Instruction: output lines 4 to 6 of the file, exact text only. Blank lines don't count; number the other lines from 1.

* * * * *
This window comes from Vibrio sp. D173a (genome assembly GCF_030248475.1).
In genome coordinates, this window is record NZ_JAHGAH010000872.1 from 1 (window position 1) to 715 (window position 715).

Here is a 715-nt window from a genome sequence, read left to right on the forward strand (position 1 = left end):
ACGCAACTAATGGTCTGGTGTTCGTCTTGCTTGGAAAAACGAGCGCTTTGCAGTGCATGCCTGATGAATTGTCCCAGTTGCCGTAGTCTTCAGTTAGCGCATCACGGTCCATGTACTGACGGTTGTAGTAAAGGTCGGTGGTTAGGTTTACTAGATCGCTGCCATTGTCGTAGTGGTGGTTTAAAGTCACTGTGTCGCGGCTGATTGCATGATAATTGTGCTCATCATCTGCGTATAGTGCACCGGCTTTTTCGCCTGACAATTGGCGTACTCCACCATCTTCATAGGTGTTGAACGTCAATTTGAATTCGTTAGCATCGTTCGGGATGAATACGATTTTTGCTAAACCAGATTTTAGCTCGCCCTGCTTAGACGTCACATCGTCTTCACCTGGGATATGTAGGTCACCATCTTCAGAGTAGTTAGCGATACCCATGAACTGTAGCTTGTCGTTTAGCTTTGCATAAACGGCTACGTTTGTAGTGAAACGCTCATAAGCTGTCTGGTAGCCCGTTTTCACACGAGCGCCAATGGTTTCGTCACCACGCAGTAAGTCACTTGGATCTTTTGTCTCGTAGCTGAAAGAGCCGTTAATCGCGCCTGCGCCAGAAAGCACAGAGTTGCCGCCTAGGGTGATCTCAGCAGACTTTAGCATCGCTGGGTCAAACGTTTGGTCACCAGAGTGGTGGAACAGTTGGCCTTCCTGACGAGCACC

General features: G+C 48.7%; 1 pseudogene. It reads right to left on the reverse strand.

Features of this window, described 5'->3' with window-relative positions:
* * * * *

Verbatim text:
ACGCAACTAATGGTCTGGTGTTCGTCTTGCTTGGAAAAACGAGCGCTTTGCAGTGCATGCCTGATGAATTGTCCCAGTTGCCGTAGTCTTCAGTTAGCGCATCACGGTCCATGTACTGACGGTTGTAGTAAAGGTCGGTGGTTAGGTTTACTAGATCGCTGCCATTGTCGTAGTGGTGGTTTAAAGTCACTGTGTCGCGGCTGATTGCATGATAATTGTGCTCATCATCTGCGTATAGTGCACCGGCTTTTTCGCCTGACAATTGGCGTACTCCACCATCTTCATAGGTGTTGAACGTCAATTTGAATTCGTTAGCATCGTTCGGGATGAATACGATTTTTGCTAAACCAGATTTTAGCTCGCCCTGCTTAGACGTCACATCGTCTTCACCTGGGATATGTAGGTCACCATCTTCAGAGTAGTTAGCGATACCCATGAACTGTAGCTTGTCGTTTAGCTTTGCATAAACGGCTACGTTTGTAGTGAAACGCTCATAAGCTGTCTGGTAGCCCGTTTTCACACGAGCGCCAATGGTTTCGTCACCACGCAGTAAGTCACTTGGATCTTTTGTCTCGTAGCTGAAAGAGCCGTTAATCGCGCCTGCGCCAGAAAGCACAGAGTTGCCGCCTAGGGTGATCTCAGCAGACTTTAGCATCGCTGGGTCAAACGTTTGGTCACCAGAGTGGTGGAACAGTTGGCCTTCCTGACGAGCACC

General features: G+C 48.7%; 1 pseudogene. It reads right to left on the reverse strand.

Features of this window, described 5'->3' with window-relative positions: